Buffalo, New York’s Erlanger Theater is hosting the repertory company of George and Charlotte Hay (Dodds Delzell & Madeleine Ashe), grade-B actors and grade-A hams who never made it big on stage. Content to spend their waning years touring second-rate theatres and playing roles more appropriate for actors half their age, they’re on the ropes when word comes to George that Frank Capra is coming to see them perform and possibly cast them as replacements for Ronald Coleman and Greer Garson in a big-budget period film.

Charlotte doesn’t believe George as she’s just found out he’s been lying about an affair he had with company ingenue Eileen (Victoria Saitz) who happens to be carrying George’s child. Charlotte announces she’s running off with family friend/attorney Richard (Joe Winkler) which sends George into a drunken spiral. Charlotte finds out the Capra story is true, so it’s up to Charlotte, her recently returned daughter Rosalind (Chandler Parrot-Thomas), her daughter’s ex-lover and current stage manager Paul (Robert Nelson) and Charlotte’s hearing-impaired mother Ethel (Shirley Nilsen Hall) to sober up George in time for the matinee. There’s also the confusion over Rosalind’s current fiancé Howard (Erik Weiss), a TV weatherman who is mistaken by Charlotte for Capra and by George as Eileen’s vengeful brother, and a concluding performance of Noël Coward’s Private Lives mashed up with Cyrano de Bergerac.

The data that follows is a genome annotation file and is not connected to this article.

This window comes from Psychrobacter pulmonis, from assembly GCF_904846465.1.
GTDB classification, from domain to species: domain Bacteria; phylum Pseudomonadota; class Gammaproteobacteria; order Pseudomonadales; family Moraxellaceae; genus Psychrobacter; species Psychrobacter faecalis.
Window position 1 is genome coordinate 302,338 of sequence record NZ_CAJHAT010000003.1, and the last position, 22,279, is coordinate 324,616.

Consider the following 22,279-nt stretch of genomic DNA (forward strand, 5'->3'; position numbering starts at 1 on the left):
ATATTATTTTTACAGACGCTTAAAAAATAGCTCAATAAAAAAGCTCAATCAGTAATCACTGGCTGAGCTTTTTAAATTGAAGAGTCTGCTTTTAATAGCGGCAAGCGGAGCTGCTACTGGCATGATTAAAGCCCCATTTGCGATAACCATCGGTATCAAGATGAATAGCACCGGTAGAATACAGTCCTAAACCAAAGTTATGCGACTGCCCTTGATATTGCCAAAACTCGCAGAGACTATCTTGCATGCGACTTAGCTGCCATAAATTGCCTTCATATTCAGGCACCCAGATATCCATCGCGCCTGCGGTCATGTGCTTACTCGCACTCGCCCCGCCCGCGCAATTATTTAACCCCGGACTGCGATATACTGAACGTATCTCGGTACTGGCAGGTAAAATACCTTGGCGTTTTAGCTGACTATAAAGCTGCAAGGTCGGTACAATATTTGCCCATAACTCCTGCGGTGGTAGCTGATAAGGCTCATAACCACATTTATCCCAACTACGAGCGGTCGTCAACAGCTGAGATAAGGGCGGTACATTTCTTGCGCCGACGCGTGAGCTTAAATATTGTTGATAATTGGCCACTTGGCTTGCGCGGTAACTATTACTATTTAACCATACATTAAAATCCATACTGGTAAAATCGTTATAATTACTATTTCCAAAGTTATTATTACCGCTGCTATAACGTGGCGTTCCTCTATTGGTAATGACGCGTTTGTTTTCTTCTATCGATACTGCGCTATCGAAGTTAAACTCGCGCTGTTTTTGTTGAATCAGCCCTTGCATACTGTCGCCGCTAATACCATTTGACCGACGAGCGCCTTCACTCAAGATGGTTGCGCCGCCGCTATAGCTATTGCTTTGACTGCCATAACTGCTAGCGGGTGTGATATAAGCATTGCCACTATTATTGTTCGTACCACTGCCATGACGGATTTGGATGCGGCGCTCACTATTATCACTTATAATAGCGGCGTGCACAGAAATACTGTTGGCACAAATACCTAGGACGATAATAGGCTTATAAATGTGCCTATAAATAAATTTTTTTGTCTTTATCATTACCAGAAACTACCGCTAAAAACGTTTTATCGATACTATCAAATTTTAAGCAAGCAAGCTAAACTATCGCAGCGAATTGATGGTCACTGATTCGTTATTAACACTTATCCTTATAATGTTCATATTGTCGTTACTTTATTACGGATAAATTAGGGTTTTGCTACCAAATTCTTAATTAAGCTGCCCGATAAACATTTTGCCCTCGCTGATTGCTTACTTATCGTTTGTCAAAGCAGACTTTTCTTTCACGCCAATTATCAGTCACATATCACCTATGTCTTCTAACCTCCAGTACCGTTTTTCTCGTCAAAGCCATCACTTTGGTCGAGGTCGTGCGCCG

Director Carl Jordan has a terrific cast of comedic talents running, jumping, stumbling and rolling through Ludwig’s tale which comes off as a lesser knock-off of his superior Lend Me a Tenor. All the elements are there (mistaken identity, feuding lovers, running jokes, etc.) but at its core it’s a hollow re-do that starts slowly before hitting its stride. More problematic, the characters as written simply aren’t very likeable. The show only works if you care about the characters and want them to get out of their mess. I just didn’t.

The set by Jason Jamerson is solid – literally, as it has to withstand two hours of door slamming – and it’s one of the better sets seen recently on 6th Street’s stage. The cast is game and their timing is great with each squeezing some laughs out of their characters. Delzell gets to play half the show soused, Parrot-Thomas is quite delightful as Rosalind, and while Weiss’s physical comedy is always fun to watch, I’d really like to see him do something different with his next role.

Moon Over Buffalo is a case where the whole is less than the sum of its parts.

‘Moon Over Buffalo’ runs Friday through Sunday through February 3 at 6th Street Playhouse in Santa Rosa. Friday and Saturday evening performances are at 7:30pm; the Sunday matinee is at 2pm. There’s a Thursday, January 24 performance at 7:30 pm

For more information, go to 6thstreetplayhouse.com

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